Road to El Dorado
Explorers always wanted to find the "Golden City." Of course, none of them did. In Candide, Voltaire describes a city that is equivalent to any "Golden City." This world is the ideal world that almost anyone would like to live in. However, when Candide finds his "Golden City," known as El Dorado, he leaves it. One might wonder why Candide left El Dorado, but there were many well justified reasons for Candide's departure from the perfect world he was searching for. Candide gives several arguments for leaving El Dorado. Candide wants to find Cunegund, and he wants to be of higher status. In El Dorado, everyone has wealth; but if Candide leaves with some pebbles from El Dorado he can richer then the nobles in Europe. With these reasons in mind, Candide prepares for his departure from the perfect Utopia. The seemingly perfect Utopia is not that perfect for Candide, for there are a few things that Candide must have in his world that are not present in El Dorado.
Candide was forced to leave his beautiful love, Cunegund. This was hard for Candide because he loved Cunegund very much. Candide could not be happy without Cunegund. He says, "I own, my friend (Cacambo), once more, that the castle where I was born is a mere nothing in comparison to the place where we now are; but still Miss Cunegund is not here (52)." All the riches in the world do not make up for the absence of Cunegund.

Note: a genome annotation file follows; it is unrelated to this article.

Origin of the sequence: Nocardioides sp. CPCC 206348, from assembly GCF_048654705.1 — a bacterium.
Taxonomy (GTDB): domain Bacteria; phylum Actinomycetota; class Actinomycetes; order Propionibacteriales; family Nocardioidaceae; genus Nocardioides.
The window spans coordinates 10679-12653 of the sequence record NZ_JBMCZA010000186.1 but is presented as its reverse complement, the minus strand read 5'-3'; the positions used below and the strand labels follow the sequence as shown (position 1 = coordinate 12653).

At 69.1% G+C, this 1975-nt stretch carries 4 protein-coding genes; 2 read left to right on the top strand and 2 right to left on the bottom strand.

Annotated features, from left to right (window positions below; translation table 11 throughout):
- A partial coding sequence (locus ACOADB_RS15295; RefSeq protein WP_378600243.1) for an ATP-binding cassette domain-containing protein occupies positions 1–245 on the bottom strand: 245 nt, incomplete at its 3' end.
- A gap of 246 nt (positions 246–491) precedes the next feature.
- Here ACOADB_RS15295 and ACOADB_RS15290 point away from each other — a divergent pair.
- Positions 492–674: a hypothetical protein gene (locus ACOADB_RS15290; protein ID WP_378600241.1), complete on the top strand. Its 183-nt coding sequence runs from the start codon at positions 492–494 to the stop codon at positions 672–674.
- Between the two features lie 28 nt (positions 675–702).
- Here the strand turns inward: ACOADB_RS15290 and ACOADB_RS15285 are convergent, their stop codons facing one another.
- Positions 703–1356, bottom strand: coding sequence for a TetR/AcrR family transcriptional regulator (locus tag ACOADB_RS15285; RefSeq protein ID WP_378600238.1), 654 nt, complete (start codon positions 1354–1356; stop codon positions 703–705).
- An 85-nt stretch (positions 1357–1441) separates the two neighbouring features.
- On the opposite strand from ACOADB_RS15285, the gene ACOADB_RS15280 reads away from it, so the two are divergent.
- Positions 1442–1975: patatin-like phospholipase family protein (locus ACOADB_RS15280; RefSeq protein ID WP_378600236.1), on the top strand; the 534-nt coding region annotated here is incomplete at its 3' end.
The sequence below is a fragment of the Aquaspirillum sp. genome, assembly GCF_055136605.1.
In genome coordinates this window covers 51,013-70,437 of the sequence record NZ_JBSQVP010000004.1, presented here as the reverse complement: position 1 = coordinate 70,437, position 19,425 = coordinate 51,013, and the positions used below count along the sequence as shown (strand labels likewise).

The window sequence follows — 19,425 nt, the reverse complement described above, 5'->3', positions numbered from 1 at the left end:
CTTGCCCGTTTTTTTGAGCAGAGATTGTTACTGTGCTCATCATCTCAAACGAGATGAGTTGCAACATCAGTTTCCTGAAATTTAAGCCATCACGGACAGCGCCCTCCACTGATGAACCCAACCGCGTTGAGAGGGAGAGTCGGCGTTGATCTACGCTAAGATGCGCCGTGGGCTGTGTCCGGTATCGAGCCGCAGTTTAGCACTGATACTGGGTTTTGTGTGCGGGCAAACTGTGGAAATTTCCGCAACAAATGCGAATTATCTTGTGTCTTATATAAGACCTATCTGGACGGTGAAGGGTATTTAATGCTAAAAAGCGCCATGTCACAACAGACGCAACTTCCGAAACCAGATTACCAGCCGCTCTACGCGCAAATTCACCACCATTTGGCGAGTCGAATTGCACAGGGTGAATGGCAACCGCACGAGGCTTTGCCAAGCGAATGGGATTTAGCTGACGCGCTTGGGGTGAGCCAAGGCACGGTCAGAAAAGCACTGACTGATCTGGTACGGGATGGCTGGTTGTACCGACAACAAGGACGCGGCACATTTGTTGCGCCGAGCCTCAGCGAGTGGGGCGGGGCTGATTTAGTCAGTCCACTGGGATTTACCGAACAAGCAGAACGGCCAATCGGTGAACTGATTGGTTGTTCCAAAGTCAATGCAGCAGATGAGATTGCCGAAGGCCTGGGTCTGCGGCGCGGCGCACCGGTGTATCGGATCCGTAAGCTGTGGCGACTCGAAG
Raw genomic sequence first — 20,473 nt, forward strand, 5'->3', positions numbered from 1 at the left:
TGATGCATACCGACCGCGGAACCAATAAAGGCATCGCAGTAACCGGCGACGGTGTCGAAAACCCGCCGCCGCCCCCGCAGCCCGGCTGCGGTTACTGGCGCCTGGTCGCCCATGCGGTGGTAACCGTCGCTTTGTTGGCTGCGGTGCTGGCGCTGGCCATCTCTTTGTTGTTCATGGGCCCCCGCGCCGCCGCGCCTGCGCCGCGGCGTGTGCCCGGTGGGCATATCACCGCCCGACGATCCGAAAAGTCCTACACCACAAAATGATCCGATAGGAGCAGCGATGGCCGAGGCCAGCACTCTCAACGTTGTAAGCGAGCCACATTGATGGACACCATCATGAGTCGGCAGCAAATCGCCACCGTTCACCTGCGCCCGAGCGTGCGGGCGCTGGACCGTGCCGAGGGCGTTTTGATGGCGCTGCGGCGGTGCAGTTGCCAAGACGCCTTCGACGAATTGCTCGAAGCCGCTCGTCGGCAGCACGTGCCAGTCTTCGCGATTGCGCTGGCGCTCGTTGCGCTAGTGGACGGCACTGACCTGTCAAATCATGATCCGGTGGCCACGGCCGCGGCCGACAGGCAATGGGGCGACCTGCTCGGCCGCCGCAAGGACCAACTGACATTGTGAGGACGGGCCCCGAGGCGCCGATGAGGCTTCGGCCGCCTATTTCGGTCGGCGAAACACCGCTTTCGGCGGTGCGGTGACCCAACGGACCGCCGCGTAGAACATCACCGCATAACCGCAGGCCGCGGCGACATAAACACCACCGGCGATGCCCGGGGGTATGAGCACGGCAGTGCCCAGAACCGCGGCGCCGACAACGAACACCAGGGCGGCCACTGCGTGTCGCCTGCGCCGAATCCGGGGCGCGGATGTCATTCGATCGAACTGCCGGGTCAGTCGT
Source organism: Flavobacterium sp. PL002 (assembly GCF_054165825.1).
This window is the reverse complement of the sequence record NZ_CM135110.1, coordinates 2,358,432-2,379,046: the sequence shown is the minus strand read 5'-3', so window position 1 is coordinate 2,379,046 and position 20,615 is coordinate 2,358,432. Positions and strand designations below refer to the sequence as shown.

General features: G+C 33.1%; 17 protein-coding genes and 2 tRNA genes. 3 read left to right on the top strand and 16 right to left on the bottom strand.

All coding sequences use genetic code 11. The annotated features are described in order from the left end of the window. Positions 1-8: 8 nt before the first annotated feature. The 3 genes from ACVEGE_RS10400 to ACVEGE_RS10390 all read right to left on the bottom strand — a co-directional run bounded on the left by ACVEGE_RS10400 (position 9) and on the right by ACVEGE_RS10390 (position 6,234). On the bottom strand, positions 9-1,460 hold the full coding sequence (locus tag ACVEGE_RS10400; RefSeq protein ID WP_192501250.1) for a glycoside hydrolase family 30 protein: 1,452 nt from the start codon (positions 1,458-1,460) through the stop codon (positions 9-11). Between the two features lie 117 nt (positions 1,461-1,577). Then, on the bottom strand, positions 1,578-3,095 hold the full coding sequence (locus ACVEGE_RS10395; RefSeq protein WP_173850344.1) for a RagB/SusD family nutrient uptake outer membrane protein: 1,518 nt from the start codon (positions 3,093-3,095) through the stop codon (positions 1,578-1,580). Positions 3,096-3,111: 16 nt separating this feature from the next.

Candide also realizes that in El Dorado he is nothing special. Almost everyone in El Dorado has the same wealth. Candide rationalized, " If we remain here we shall only be as others are; whereas, if we return to our own world with only a dozen El Dorado sheep, loaded with the pebbles of this country, we shall be richer than all kings in Europe (52)." This logic would make sense to a lot of people. If one can live a normal life in one place and extraordinary life in another place, it makes sense that one would want to live the extraordinary life.
So, although life in El Dorado seems perfect, it would not be the ideal place for everyone. For example, in a conversation with the king of El Dorado, Candide discusses ideals that exist in El Dorado. In the conversation, Candide is very surprised about how harmonious El Dorado is. Candide says, "Have you no monks among you to dispute, to govern, to intrigue,...